love for all seasons, 2003
a strange comedy where professional heart-breaker louis koo flees to a distant resort for recuperation, where he meets kung fu scholar sammi cheng, who needs koo to break her heart to unlock a secret sword technique she can use to defend her school. if the plot sounds not unlike to’s later romancing in thin air II that’s because it is indeed quite similar, at least until they leave the monastery and spill out into the real world. but where to’s film subdues its wild tonal shifts with a careful, wintry misce en scene, this more wai-driven project creates depth through layers of verbal and conceptual irony. it’s a hard judgement to make but my gut feeling is that to’s presence is more purely functional here than in many of his collaborations with wai, but the filmmaking is never less than sharp and confident. needless to say sammi cheng and louis koo are impressive as the leads, each playing off very different parts of their star-personas than they would in romancing.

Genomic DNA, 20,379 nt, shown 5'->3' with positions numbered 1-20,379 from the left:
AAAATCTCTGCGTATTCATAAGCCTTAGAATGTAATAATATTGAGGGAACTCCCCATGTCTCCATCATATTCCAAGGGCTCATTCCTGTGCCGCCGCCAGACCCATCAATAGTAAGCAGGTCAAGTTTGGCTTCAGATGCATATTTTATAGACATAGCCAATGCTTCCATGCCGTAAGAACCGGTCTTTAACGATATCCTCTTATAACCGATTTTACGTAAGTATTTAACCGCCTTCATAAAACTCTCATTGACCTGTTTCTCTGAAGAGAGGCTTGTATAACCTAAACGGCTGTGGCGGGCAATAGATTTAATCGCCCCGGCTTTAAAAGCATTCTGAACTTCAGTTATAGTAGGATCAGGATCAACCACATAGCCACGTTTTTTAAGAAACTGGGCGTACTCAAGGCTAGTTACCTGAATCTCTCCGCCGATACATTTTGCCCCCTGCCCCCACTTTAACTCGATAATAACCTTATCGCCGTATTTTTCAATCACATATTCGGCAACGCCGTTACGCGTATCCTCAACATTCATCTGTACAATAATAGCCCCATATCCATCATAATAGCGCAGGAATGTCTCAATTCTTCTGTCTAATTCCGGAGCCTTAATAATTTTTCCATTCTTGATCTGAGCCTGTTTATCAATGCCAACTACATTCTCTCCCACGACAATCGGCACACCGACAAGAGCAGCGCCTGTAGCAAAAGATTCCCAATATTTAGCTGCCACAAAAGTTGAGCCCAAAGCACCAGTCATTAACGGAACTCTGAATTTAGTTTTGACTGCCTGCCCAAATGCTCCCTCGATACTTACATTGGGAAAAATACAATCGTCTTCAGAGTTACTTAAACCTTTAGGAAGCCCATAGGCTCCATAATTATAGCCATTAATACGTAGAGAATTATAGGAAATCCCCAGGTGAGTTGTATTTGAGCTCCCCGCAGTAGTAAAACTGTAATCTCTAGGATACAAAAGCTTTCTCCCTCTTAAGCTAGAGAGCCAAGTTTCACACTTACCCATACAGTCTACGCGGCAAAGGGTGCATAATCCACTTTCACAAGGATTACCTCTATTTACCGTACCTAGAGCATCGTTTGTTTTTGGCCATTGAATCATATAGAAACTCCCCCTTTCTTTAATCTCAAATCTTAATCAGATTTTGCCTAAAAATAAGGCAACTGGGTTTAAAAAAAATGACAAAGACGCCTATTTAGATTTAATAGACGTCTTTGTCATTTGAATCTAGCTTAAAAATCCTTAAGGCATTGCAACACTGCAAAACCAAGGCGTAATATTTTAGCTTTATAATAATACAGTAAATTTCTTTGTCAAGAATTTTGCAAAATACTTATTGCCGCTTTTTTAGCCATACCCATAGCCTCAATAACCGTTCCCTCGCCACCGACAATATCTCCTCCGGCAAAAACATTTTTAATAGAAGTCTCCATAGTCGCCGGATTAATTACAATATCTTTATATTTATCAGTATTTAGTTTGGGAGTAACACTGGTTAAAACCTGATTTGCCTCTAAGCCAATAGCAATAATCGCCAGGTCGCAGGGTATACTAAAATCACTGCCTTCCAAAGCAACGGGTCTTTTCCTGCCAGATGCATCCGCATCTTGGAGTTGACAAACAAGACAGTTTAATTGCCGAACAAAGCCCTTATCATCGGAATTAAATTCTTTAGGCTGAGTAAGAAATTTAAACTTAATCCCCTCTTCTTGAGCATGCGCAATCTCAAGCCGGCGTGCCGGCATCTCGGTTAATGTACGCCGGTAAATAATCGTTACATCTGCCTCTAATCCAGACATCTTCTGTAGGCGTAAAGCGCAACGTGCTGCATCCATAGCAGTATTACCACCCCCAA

running on karma, 2003
never been as fond of this high-concept andy lau vehicle from the to/wai directing team as some other folks, many of whom hold it as one of to’s masterpeices. lau plays a body-building former monk escaping from his karma only to meet-cute with cecilia cheung’s police woman, who has a bleak karma over her own. it is certainly one of the most idiosyncratic popular films ever made, using lau’s bizarre muscle suit as merely the first volley in a film that cycles through a half dozen genres to arrive at a genuinely moving conclusion that prays for grace in the face of inevitable loss. like many of the wai-driven projects, however, the film seems to dance in rings around its own ideas, with to’s sensibility never quite given enough breathing room. definitely a film that deserves reconsideration.
breaking news, 2004